The February 2008 issue of the Journal of the American Academy of Pediatrics has an article in it that I found to be practically earth-shaking. The journal’s editors and the article’s author, Alison Schonwald, MD, FAAP, review a very recent British study that looked for possible links between hyperactivity and food preservatives and/or artificial colorings. And the short answer is-they found it.
This study, which is described by the AAP editors as “a carefully conducted study in which the investigators went to great lengths to eliminate bias and to rigorously measure outcomes” concludes that there is a connection between hyperactive behavior and food preservatives (particularly sodium benzoate) and artificial food colorings.
Just to repeat myself a third time-this reliable, peer-reviewed, double-blind etc etc etc study found a connection between some of the foods that our kids eat (the junky, chemical-laden ones) and hyperactive behaviors. Wow.
Of course, this isn’t news to some. Parents have anecdotally found this link themselves over the years. It’s just that this is the long-awaited “scientific study” that ‘proves’ it.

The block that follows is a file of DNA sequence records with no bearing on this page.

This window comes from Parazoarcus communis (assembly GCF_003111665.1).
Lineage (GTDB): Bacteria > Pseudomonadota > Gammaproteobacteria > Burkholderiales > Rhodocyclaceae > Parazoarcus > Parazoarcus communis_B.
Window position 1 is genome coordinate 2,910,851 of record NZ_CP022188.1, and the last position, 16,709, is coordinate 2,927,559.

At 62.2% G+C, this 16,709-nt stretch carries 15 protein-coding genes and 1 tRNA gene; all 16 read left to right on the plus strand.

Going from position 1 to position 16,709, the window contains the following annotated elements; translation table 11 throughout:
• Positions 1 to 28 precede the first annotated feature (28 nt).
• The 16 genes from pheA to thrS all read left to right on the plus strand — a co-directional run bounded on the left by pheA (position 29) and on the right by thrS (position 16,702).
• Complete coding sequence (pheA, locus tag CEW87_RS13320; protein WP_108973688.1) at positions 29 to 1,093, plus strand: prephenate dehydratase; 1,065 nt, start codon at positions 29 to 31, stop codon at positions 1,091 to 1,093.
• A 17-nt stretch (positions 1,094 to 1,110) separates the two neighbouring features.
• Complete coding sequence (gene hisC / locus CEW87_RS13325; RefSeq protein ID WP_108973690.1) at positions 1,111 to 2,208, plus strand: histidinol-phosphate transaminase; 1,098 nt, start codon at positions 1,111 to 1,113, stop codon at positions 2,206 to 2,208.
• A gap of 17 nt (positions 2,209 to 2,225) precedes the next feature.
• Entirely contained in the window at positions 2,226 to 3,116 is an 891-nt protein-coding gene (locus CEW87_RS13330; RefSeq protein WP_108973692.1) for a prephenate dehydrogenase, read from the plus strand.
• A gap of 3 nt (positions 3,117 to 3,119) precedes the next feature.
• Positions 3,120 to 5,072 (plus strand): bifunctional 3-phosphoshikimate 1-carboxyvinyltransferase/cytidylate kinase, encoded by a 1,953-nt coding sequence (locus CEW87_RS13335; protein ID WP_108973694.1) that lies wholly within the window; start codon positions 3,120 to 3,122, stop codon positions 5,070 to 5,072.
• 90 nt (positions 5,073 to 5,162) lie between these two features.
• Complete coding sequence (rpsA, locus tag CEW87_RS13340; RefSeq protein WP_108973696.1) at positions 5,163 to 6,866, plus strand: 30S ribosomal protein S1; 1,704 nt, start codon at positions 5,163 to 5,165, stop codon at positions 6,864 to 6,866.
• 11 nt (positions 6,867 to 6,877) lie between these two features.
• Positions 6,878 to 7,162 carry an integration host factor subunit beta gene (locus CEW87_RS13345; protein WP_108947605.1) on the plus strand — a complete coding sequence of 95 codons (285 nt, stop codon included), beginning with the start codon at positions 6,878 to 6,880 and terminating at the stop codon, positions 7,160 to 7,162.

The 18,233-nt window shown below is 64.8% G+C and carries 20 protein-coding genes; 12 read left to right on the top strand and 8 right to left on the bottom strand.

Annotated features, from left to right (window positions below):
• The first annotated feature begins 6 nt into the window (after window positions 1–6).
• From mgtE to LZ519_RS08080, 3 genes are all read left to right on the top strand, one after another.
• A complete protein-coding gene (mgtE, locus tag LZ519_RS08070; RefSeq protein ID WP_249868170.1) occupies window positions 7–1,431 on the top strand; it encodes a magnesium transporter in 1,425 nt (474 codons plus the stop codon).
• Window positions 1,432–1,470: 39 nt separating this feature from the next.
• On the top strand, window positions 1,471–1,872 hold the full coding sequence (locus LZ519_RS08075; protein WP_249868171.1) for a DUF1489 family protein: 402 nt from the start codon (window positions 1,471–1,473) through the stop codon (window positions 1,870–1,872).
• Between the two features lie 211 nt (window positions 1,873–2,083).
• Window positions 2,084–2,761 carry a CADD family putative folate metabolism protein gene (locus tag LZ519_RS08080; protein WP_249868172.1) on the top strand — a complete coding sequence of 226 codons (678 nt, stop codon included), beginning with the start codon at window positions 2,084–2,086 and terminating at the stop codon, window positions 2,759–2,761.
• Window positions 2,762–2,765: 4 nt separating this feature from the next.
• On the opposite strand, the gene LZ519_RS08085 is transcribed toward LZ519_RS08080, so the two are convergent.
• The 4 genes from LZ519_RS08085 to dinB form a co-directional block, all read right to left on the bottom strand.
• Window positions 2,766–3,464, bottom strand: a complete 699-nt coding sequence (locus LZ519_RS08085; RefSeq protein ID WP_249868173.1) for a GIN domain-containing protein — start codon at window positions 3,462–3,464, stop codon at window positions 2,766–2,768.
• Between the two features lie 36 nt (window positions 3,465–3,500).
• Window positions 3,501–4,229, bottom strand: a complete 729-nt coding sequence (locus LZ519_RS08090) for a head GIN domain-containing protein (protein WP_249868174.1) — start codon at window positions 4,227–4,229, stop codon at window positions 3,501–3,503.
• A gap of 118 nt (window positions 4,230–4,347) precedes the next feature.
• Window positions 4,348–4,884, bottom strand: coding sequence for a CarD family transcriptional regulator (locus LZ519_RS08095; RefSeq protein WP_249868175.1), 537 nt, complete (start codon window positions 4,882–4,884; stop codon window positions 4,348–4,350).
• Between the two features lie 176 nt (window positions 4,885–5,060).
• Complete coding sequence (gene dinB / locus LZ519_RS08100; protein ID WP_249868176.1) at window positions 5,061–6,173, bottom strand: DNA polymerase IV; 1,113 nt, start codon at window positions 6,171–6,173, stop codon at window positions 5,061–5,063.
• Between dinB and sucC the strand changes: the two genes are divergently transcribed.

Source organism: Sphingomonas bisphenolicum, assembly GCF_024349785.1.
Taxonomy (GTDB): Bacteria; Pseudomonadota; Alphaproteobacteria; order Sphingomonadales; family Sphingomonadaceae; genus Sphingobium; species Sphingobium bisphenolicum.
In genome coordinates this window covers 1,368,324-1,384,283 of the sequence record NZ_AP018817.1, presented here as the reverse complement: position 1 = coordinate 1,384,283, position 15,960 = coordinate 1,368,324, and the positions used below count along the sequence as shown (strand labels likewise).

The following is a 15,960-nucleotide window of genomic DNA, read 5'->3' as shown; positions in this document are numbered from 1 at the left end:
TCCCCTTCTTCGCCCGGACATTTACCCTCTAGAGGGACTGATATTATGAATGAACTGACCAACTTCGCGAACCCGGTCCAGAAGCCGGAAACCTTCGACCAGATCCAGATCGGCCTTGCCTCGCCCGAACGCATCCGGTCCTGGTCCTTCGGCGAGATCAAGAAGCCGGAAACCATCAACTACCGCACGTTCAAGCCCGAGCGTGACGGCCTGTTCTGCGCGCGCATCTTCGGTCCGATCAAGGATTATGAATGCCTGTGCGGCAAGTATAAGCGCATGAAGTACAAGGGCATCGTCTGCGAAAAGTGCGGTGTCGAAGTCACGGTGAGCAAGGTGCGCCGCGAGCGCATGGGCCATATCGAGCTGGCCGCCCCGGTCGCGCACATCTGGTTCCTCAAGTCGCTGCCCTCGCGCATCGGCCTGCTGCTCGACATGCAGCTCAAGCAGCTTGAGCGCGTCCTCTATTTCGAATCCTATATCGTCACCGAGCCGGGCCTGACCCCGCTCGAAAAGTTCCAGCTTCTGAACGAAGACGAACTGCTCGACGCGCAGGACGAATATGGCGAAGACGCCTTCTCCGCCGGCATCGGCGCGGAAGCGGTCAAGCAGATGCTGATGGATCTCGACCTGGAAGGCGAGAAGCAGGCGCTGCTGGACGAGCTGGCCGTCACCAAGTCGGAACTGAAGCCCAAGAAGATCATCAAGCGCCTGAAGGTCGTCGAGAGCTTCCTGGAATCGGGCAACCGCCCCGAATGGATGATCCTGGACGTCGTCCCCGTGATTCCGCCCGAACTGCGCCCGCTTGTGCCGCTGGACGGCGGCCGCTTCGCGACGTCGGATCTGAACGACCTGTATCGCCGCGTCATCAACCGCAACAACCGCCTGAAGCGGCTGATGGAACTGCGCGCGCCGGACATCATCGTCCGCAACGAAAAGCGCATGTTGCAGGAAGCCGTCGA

Another interesting note in the AAP article-they state that they were skeptical in the past and now acknowledge that they were wrong.
Did you feel that tremor? ;^)
If you’d like to read the AAP article, or the full text of the original British study, they can be found here: http://www.feingold.org/aap.html
Please note that I have no connection with this website nor the association behind it. (But I do think their ideas are very interesting!)
Update: Here is a link to another article describing a food-ADHD connection.
Update #2: Here are the food colorings that were connected:
• Tartrazine (E102): Yellow food coloring
• Quinoline yellow (E104): Yellow Food coloring
• Sunset yellow (E110): Orange yellow coloring
• Carmoisine (E122): Red food coloring
• Ponceau 4R (E124): Red food coloring
• Allura red (E129): Red food coloring
• Sodium benzoate (E211): Artificial preservative